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Harare WOZA members acquitted
Women of Zimbabwe Arise (WOZA)
October 24, 2006

One hundred and one Women Of Zimbabwe Arise (WOZA) members walked away free yesterday after facing trial at Rotten Row Magistrates Court. The women were charged under Chapter 37 of the Criminal Law (Codification and Reform) Act - 'participating in a public gathering with the intent to cause public disorder, breach of peace or bigotry'. The State, represented by Prosecutor, Mr Mutangadura, withdrew the charges after state witnesses had failed to support the charges against the women in their evidence. Magistrate Bhila presided over the case.

The leadership of WOZA, in a celebratory mood after their seventh court victory, said, "this is further proof that the freedoms of assembly and expression cannot be successfully criminalized by any unjust laws, including the Criminal (Codification and Reform) Act. We would like to thank Magistrate Bhila for upholding the independence of the judiciary and send him our love. We have also been vindicated about our right to speak out about the poor service delivery, sewage flowing in the streets and high costs of water in Harare. We will be visiting Town House again in the near future."

The women were arrested on 11th September at Town House in Harare whilst protesting against poor service delivery in the capital. Police at Town House tortured many of the women before taking them to Harare Central Police Station.

Defence witnesses, Sergeant Hwara (Harare Central Bike Unit) and Constables Mudita and Mudzambara (Harare Central Operations), testified that the accused were arrested after being caught demonstrating against the Harare City Council.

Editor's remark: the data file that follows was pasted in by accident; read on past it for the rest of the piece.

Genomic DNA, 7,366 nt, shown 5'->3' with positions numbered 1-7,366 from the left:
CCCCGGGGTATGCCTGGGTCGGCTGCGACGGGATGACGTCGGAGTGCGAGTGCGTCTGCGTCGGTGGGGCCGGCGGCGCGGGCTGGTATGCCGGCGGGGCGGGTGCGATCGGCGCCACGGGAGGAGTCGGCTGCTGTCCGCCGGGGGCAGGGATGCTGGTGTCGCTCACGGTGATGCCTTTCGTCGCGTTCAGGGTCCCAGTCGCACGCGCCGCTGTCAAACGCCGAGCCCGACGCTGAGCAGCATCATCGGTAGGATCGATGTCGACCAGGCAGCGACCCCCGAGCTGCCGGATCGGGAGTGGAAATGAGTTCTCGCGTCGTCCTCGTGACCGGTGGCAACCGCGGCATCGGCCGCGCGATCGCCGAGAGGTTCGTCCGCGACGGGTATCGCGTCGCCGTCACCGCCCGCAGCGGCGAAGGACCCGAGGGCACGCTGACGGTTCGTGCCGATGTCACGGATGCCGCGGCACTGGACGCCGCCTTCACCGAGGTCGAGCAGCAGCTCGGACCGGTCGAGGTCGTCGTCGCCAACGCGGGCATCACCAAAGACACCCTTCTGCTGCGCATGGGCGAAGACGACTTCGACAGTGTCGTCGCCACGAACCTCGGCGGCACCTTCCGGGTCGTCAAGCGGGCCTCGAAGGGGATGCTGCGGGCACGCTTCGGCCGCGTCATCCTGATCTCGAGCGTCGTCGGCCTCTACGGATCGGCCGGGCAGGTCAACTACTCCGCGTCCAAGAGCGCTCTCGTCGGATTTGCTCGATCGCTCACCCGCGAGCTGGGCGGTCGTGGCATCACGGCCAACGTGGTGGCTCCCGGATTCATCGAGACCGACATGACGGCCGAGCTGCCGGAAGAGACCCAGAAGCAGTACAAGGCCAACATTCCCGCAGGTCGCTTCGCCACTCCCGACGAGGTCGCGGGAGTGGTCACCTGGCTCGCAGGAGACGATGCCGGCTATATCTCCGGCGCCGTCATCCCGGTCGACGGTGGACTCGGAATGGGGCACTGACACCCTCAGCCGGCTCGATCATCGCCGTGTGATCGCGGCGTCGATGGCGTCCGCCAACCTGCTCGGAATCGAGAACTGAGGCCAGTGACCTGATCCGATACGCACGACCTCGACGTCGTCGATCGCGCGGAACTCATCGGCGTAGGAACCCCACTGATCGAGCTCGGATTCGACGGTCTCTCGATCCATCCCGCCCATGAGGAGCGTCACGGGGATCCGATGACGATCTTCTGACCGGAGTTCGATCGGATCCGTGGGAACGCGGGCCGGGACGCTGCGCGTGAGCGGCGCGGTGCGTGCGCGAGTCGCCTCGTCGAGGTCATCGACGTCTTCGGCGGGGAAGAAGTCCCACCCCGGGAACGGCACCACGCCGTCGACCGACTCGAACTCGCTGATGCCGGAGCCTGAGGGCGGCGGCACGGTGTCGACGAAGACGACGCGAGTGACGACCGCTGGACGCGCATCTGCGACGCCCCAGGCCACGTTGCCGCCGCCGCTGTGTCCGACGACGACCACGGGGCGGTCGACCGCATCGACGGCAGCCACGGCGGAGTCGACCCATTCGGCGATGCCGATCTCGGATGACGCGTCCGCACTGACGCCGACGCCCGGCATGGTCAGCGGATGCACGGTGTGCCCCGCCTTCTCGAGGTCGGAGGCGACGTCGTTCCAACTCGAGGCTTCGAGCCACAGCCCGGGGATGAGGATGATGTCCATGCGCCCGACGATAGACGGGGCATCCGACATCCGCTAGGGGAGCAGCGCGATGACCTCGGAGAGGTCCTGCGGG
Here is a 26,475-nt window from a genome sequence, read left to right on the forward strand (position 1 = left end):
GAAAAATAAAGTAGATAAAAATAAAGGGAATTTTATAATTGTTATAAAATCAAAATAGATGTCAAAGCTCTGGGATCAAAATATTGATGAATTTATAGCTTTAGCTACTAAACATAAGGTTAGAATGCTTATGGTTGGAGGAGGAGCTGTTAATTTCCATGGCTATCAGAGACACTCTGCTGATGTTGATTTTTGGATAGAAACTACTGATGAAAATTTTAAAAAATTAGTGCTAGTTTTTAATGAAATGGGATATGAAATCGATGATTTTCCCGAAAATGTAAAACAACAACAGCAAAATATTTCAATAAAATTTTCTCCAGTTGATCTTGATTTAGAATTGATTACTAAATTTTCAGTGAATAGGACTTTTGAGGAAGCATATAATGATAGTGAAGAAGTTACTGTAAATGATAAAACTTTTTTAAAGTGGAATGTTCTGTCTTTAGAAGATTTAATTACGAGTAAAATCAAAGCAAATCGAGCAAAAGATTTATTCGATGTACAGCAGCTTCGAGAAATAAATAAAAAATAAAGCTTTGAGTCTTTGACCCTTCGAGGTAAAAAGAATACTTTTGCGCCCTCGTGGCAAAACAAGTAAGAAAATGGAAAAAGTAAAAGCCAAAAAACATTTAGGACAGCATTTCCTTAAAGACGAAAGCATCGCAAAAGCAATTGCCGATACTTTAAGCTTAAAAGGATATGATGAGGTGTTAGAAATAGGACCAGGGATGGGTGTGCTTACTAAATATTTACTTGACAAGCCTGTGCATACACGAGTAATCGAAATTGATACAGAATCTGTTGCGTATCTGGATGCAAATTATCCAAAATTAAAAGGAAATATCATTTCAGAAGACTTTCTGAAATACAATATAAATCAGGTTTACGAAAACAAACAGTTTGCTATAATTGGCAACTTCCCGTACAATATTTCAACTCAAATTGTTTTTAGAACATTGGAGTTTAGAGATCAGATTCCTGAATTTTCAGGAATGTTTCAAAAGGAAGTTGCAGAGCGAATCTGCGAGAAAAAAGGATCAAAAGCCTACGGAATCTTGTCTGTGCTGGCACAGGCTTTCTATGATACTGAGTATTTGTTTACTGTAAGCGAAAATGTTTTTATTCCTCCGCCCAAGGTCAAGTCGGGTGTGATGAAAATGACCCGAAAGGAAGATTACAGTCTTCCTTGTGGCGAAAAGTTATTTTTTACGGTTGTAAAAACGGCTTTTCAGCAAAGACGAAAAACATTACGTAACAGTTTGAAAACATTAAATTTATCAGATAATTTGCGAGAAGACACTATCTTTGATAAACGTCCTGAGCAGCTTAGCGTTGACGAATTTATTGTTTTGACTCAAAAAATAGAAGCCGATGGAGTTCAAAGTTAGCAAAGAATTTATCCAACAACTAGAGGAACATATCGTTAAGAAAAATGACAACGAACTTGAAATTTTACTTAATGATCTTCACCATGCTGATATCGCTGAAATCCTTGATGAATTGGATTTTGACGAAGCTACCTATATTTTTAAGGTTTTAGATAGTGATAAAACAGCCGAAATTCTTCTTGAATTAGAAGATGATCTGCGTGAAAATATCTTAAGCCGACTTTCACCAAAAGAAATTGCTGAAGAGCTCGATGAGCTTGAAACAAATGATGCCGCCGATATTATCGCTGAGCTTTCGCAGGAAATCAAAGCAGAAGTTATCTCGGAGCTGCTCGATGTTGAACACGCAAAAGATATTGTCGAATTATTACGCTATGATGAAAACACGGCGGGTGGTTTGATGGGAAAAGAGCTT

They also claimed that the accused were displaying placards written, "Too much raw sewage flowing in our roads", "Water charges have become too high they should be lowered" and "Rentals have become too high" and other WOZA banners. Although under cross-examination, it was exposed that the women were bodily searched and the placards recovered.

Advocate Beatrice Mtetwa, a member of the Zimbabwe Lawyers for Human Rights, defended the women. In the defence outline, the accused denied the charges, including participating in any activity that carried the risk of causing public disorder. They accused further indicated that even if they had demonstrated, the content on the placards could hardly be classified as inflammatory as it was factual that raw sewerage flowed in some streets of Harare.

Making his submission to the court, the prosecutor, Mr Mutangadura, was at pains to buy time as he desperately tried to piece together a case after it emerged that the charges were not going to be substantiated by the evidence of the state witnesses.

Mr Mutangadura asked for permission to adjourn after an hour during the first morning session, citing the need for the police to present exhibits, which he claimed, had been left at the Harare Central Police Station and needed to be collected. Said evidence still did not appear after the break.

After three of his four witnesses had testified, he sought to close the state case but had not as yet presented evidence and pleaded with the court to adjourn the trial until the following day to enable him time to sort out certain logistics.

Dismissing further dilly dallying and handing down the judgement, Mr Bhila found that said the State had failed to prove that the accused had participated in a violent demonstration or to show that the demonstration could have potentially turned violent and disrupted public order. He went on to be blunt and said that prolonging the trial would only be a waste of resources and an embarrassment.

This is the third victory for WOZA members who have been on trial this month. It is also their seventh victory in court. Meanwhile in Bulawayo, 154 members are facing the same charges for their participation in a demonstration against Operation Sunrise (the slashing of zeroes) in August and will face trial earlier on 7 November 2006.

Visit the WOZA fact sheet

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